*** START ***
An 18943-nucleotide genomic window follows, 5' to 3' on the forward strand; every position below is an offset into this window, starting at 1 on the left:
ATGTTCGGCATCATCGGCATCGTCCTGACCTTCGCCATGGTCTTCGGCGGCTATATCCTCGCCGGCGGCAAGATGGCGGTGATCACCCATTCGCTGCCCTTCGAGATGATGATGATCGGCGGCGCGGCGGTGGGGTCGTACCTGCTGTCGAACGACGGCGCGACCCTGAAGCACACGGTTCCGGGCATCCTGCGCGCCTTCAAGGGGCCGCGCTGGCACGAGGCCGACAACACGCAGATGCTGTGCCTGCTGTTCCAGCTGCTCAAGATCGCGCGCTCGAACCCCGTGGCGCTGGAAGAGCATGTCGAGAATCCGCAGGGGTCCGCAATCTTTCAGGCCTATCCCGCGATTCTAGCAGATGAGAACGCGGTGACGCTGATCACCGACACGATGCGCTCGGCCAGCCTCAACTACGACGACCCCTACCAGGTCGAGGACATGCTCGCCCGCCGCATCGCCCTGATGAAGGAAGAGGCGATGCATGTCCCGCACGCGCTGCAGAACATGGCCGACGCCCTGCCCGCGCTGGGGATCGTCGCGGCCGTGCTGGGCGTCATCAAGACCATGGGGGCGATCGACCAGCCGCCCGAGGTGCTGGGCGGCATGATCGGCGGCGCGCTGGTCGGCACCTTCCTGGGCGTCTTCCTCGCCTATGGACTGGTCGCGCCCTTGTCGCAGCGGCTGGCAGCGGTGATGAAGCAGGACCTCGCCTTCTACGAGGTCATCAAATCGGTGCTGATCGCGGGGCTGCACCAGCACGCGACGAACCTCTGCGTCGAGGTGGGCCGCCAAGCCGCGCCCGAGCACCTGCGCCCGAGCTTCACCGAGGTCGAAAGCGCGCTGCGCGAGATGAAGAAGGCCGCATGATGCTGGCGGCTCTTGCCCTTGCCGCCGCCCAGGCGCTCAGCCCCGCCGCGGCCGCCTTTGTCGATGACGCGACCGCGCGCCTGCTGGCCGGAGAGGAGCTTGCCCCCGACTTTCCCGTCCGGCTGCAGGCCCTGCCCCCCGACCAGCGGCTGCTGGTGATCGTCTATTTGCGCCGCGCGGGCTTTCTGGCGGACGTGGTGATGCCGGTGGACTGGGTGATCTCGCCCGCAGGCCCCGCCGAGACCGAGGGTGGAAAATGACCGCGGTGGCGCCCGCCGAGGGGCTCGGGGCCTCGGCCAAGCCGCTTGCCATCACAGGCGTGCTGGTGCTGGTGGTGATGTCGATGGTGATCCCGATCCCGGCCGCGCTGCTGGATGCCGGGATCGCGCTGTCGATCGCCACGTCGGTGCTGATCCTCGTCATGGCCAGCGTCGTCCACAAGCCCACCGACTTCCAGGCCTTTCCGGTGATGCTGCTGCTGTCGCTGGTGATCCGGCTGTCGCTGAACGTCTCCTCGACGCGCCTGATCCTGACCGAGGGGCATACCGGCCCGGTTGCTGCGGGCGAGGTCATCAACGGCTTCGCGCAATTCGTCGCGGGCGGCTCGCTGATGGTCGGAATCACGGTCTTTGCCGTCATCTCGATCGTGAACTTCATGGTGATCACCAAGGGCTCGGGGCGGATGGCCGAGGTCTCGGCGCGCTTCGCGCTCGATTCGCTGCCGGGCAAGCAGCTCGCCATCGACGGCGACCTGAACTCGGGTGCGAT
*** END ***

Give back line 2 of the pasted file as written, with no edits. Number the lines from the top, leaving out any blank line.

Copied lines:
ATGTTCGGCATCATCGGCATCGTCCTGACCTTCGCCATGGTCTTCGGCGGCTATATCCTCGCCGGCGGCAAGATGGCGGTGATCACCCATTCGCTGCCCTTCGAGATGATGATGATCGGCGGCGCGGCGGTGGGGTCGTACCTGCTGTCGAACGACGGCGCGACCCTGAAGCACACGGTTCCGGGCATCCTGCGCGCCTTCAAGGGGCCGCGCTGGCACGAGGCCGACAACACGCAGATGCTGTGCCTGCTGTTCCAGCTGCTCAAGATCGCGCGCTCGAACCCCGTGGCGCTGGAAGAGCATGTCGAGAATCCGCAGGGGTCCGCAATCTTTCAGGCCTATCCCGCGATTCTAGCAGATGAGAACGCGGTGACGCTGATCACCGACACGATGCGCTCGGCCAGCCTCAACTACGACGACCCCTACCAGGTCGAGGACATGCTCGCCCGCCGCATCGCCCTGATGAAGGAAGAGGCGATGCATGTCCCGCACGCGCTGCAGAACATGGCCGACGCCCTGCCCGCGCTGGGGATCGTCGCGGCCGTGCTGGGCGTCATCAAGACCATGGGGGCGATCGACCAGCCGCCCGAGGTGCTGGGCGGCATGATCGGCGGCGCGCTGGTCGGCACCTTCCTGGGCGTCTTCCTCGCCTATGGACTGGTCGCGCCCTTGTCGCAGCGGCTGGCAGCGGTGATGAAGCAGGACCTCGCCTTCTACGAGGTCATCAAATCGGTGCTGATCGCGGGGCTGCACCAGCACGCGACGAACCTCTGCGTCGAGGTGGGCCGCCAAGCCGCGCCCGAGCACCTGCGCCCGAGCTTCACCGAGGTCGAAAGCGCGCTGCGCGAGATGAAGAAGGCCGCATGATGCTGGCGGCTCTTGCCCTTGCCGCCGCCCAGGCGCTCAGCCCCGCCGCGGCCGCCTTTGTCGATGACGCGACCGCGCGCCTGCTGGCCGGAGAGGAGCTTGCCCCCGACTTTCCCGTCCGGCTGCAGGCCCTGCCCCCCGACCAGCGGCTGCTGGTGATCGTCTATTTGCGCCGCGCGGGCTTTCTGGCGGACGTGGTGATGCCGGTGGACTGGGTGATCTCGCCCGCAGGCCCCGCCGAGACCGAGGGTGGAAAATGACCGCGGTGGCGCCCGCCGAGGGGCTCGGGGCCTCGGCCAAGCCGCTTGCCATCACAGGCGTGCTGGTGCTGGTGGTGATGTCGATGGTGATCCCGATCCCGGCCGCGCTGCTGGATGCCGGGATCGCGCTGTCGATCGCCACGTCGGTGCTGATCCTCGTCATGGCCAGCGTCGTCCACAAGCCCACCGACTTCCAGGCCTTTCCGGTGATGCTGCTGCTGTCGCTGGTGATCCGGCTGTCGCTGAACGTCTCCTCGACGCGCCTGATCCTGACCGAGGGGCATACCGGCCCGGTTGCTGCGGGCGAGGTCATCAACGGCTTCGCGCAATTCGTCGCGGGCGGCTCGCTGATGGTCGGAATCACGGTCTTTGCCGTCATCTCGATCGTGAACTTCATGGTGATCACCAAGGGCTCGGGGCGGATGGCCGAGGTCTCGGCGCGCTTCGCGCTCGATTCGCTGCCGGGCAAGCAGCTCGCCATCGACGGCGACCTGAACTCGGGTGCGAT